Tropical corals and temperate barnacles - a common declining theme?

Debbie MacKenzie debimack at
Tue Nov 6 14:18:52 EST 2001

Dear Coral-list,

A large amount of scientific attention in recent years has been directed 
toward studying the fate of corals, tropical sessile plankton-feeding 
invertebrates. And disturbing negative developments affecting these 
populations have been well documented (...this is clearly not news to this 
group, but bear with me, I still think that I have something useful to 
offer.) Human nature being what it is, the commercial value that we 
perceive to be associated with healthy corals has probably been the main 
driver of this area of scientific research.

In the temperate zones populations of sessile plankton-feeding 
invertebrates also exist, but they have been, and continue to be, generally 
considered to hold no 'value' to humans. Therefore scant attention has been 
paid to their fate as changes evolve in the marine ecosystem. A case in 
point is the common barnacle that inhabits rocky intertidal habitat in 
temperate zones worldwide. Detailed descriptive studies of barnacle 
physiology have been done, but it has proven impossible (for me, at least) 
to find population assessment work on barnacles that documents changes 
occurring over time. A bit of research confirmed my suspicions, however, 
that populations of barnacles exposed to the clean open ocean have been 
undergoing a decline (this is true, at least in Nova Scotia, Atlantic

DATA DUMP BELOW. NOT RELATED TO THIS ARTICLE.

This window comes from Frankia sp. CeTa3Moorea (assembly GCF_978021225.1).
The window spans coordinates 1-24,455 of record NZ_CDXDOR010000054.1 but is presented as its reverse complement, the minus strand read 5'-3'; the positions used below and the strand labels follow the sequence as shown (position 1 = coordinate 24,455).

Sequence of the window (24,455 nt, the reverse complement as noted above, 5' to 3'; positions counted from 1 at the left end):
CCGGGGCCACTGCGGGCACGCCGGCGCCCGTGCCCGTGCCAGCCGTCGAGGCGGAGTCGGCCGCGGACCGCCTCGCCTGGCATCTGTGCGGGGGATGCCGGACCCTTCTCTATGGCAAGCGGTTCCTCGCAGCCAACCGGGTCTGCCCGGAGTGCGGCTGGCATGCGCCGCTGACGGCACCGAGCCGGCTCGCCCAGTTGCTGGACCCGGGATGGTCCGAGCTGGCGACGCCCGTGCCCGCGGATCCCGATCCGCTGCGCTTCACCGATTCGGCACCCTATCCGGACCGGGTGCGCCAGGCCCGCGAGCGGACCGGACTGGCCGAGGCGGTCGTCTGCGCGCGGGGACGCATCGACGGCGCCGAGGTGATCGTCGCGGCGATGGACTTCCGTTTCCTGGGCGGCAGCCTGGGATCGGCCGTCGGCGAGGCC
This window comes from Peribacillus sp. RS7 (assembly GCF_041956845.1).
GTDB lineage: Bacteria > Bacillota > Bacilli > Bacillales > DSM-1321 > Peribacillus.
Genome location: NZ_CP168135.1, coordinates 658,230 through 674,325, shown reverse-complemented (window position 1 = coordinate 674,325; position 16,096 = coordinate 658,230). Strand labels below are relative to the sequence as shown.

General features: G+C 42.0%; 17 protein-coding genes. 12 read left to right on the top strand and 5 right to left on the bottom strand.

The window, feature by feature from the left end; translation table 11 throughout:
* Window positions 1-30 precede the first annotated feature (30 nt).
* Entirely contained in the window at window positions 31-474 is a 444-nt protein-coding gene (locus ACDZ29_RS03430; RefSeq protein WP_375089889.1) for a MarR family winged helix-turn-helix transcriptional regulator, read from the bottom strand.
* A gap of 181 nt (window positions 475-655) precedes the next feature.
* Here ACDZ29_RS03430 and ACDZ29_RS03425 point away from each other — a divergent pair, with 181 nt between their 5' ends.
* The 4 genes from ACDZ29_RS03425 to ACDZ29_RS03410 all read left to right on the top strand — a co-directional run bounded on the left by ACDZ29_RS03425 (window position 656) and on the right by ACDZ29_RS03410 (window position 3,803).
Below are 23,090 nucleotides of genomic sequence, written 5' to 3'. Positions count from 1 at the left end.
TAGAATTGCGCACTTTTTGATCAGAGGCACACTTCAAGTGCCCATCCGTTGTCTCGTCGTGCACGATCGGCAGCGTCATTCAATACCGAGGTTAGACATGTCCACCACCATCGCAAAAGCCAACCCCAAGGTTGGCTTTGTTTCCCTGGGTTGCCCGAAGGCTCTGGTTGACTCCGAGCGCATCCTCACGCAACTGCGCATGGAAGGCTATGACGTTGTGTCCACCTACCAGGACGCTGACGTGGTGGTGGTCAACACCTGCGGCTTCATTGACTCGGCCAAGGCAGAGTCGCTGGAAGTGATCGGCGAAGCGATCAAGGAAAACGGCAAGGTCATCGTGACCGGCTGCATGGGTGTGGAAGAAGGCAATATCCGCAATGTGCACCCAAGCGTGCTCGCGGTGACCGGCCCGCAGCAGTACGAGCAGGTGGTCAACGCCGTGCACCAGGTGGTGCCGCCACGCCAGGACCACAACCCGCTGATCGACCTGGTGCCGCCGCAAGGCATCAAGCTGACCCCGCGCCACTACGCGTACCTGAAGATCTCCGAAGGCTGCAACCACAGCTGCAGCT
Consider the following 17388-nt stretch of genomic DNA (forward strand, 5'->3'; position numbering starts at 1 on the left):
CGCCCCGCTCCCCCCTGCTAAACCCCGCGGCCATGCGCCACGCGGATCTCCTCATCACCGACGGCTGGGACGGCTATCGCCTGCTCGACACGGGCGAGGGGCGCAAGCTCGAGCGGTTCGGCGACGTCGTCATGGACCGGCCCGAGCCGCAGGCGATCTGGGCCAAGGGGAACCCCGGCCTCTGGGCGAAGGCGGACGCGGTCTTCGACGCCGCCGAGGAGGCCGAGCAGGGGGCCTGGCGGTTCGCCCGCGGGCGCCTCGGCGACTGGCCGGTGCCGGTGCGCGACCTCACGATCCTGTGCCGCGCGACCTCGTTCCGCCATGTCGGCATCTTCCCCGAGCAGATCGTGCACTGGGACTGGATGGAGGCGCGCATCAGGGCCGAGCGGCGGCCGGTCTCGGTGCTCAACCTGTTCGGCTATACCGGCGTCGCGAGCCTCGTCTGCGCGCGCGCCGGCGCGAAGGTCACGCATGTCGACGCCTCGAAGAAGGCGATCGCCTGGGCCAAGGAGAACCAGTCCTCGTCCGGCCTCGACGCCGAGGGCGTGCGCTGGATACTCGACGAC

Canada, as described in the barnacle article recently posted on my website:  ).

It appears to me that there may be a common theme underlying the decline of 
temperate barnacles and the decline of tropical corals. It struck me 
particularly when looking at the changes that have occurred, over the last 
50 years, on a previously barnacle-dominated reef at Hall's Harbour, Nova 
Scotia (see pictures and description of Hall's Harbour in the "findings" 
section of my barnacle article: ). The decrease in barnacle 
cover and increase in macroalgal cover that has occurred at this location 
seemed to me to echo the accounts of similar transformations that have 
occurred in tropical coral reefs over recent decades. Could changes in 
plankton, specifically a decline in the abundance of zooplankton in oceanic 
waters, be what has triggered and is being reflected in these changing 
pictures of stationary plankton feeding populations? Declines in oceanic 
zooplankton abundance have been well documented in temperate zones, but 
I've yet to see reports of similar studies in the tropics. My previous 
inquiries to this list regarding trends in tropical zooplankton abundance 
didn't turn up any information on the topic - does it exist?

The macroalgal overgrowth is interesting, especially when it occurs in 
clean water (where nutrient-enhancement, if it has indeed occured, has been 
at below detectable levels - this is true in some deteriorating tropical 
locations - no?) I think that it bears pointing out that macroalgae can 
thrive in nutrient-poor waters more successfully than can plankton (or 
plankton feeders).

 From the book "Seaweed Ecology and Physiology" by Lobban and Harrison 
(1994), p 203:

"Extensive analysis of the chemical composition of marine plankton has 
revealed that the ratio relating carbon, nitrogen, and phosphorus is 106 : 
16 : 1 (by atoms) (i.e. C : N = 7 : 1 and N : P = 16 : 1). This is commonly 
referred to as the Redfield ratio. Decomposition of this organic matter 
occurs according to the same ratio. However, Atkinson and Smith (1983) have